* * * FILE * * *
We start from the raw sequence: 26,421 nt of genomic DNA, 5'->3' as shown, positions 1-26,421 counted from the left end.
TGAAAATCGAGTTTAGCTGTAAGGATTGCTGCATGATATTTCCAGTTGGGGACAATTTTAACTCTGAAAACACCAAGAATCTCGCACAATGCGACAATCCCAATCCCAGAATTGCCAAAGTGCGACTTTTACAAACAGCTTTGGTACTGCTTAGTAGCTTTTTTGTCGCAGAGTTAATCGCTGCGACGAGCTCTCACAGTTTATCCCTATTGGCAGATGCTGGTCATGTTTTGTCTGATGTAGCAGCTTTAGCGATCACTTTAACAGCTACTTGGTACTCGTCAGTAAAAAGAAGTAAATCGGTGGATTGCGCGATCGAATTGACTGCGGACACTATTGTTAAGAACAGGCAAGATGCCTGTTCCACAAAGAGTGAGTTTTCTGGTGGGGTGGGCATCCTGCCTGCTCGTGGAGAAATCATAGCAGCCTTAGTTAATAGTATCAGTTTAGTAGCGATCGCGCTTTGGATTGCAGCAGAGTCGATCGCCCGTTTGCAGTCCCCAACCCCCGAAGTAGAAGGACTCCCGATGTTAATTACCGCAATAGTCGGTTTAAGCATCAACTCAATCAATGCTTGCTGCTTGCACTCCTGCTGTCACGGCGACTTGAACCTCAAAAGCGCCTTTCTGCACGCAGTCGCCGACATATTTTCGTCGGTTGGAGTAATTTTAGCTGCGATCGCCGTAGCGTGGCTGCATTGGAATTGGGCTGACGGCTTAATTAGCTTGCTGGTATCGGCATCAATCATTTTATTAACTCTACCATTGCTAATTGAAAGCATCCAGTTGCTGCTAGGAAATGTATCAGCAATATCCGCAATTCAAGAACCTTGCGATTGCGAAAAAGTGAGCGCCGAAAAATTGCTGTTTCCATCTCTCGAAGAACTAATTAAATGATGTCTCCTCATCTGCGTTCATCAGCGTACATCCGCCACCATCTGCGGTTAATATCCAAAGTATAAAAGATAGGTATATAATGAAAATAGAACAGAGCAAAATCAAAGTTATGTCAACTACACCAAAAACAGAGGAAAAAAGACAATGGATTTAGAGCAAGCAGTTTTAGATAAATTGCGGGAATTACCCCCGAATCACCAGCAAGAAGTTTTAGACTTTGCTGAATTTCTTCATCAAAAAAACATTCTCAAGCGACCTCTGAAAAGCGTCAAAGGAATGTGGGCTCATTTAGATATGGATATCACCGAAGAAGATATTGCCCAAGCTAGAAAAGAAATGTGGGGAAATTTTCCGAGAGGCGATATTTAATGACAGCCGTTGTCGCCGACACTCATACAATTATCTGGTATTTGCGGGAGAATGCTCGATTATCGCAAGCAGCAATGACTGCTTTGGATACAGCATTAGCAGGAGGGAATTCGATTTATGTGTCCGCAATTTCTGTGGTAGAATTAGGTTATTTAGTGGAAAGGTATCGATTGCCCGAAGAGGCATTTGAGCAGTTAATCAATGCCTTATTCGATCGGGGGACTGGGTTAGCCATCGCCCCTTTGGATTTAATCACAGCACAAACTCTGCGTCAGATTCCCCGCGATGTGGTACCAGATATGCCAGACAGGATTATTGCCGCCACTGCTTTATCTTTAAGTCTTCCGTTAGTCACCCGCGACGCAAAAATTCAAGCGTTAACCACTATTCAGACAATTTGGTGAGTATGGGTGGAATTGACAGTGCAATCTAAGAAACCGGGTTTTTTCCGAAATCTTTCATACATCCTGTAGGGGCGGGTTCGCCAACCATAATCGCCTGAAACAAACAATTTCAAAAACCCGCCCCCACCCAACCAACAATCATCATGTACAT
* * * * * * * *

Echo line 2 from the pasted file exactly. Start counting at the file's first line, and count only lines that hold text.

TGAAAATCGAGTTTAGCTGTAAGGATTGCTGCATGATATTTCCAGTTGGGGACAATTTTAACTCTGAAAACACCAAGAATCTCGCACAATGCGACAATCCCAATCCCAGAATTGCCAAAGTGCGACTTTTACAAACAGCTTTGGTACTGCTTAGTAGCTTTTTTGTCGCAGAGTTAATCGCTGCGACGAGCTCTCACAGTTTATCCCTATTGGCAGATGCTGGTCATGTTTTGTCTGATGTAGCAGCTTTAGCGATCACTTTAACAGCTACTTGGTACTCGTCAGTAAAAAGAAGTAAATCGGTGGATTGCGCGATCGAATTGACTGCGGACACTATTGTTAAGAACAGGCAAGATGCCTGTTCCACAAAGAGTGAGTTTTCTGGTGGGGTGGGCATCCTGCCTGCTCGTGGAGAAATCATAGCAGCCTTAGTTAATAGTATCAGTTTAGTAGCGATCGCGCTTTGGATTGCAGCAGAGTCGATCGCCCGTTTGCAGTCCCCAACCCCCGAAGTAGAAGGACTCCCGATGTTAATTACCGCAATAGTCGGTTTAAGCATCAACTCAATCAATGCTTGCTGCTTGCACTCCTGCTGTCACGGCGACTTGAACCTCAAAAGCGCCTTTCTGCACGCAGTCGCCGACATATTTTCGTCGGTTGGAGTAATTTTAGCTGCGATCGCCGTAGCGTGGCTGCATTGGAATTGGGCTGACGGCTTAATTAGCTTGCTGGTATCGGCATCAATCATTTTATTAACTCTACCATTGCTAATTGAAAGCATCCAGTTGCTGCTAGGAAATGTATCAGCAATATCCGCAATTCAAGAACCTTGCGATTGCGAAAAAGTGAGCGCCGAAAAATTGCTGTTTCCATCTCTCGAAGAACTAATTAAATGATGTCTCCTCATCTGCGTTCATCAGCGTACATCCGCCACCATCTGCGGTTAATATCCAAAGTATAAAAGATAGGTATATAATGAAAATAGAACAGAGCAAAATCAAAGTTATGTCAACTACACCAAAAACAGAGGAAAAAAGACAATGGATTTAGAGCAAGCAGTTTTAGATAAATTGCGGGAATTACCCCCGAATCACCAGCAAGAAGTTTTAGACTTTGCTGAATTTCTTCATCAAAAAAACATTCTCAAGCGACCTCTGAAAAGCGTCAAAGGAATGTGGGCTCATTTAGATATGGATATCACCGAAGAAGATATTGCCCAAGCTAGAAAAGAAATGTGGGGAAATTTTCCGAGAGGCGATATTTAATGACAGCCGTTGTCGCCGACACTCATACAATTATCTGGTATTTGCGGGAGAATGCTCGATTATCGCAAGCAGCAATGACTGCTTTGGATACAGCATTAGCAGGAGGGAATTCGATTTATGTGTCCGCAATTTCTGTGGTAGAATTAGGTTATTTAGTGGAAAGGTATCGATTGCCCGAAGAGGCATTTGAGCAGTTAATCAATGCCTTATTCGATCGGGGGACTGGGTTAGCCATCGCCCCTTTGGATTTAATCACAGCACAAACTCTGCGTCAGATTCCCCGCGATGTGGTACCAGATATGCCAGACAGGATTATTGCCGCCACTGCTTTATCTTTAAGTCTTCCGTTAGTCACCCGCGACGCAAAAATTCAAGCGTTAACCACTATTCAGACAATTTGGTGAGTATGGGTGGAATTGACAGTGCAATCTAAGAAACCGGGTTTTTTCCGAAATCTTTCATACATCCTGTAGGGGCGGGTTCGCCAACCATAATCGCCTGAAACAAACAATTTCAAAAACCCGCCCCCACCCAACCAACAATCATCATGTACAT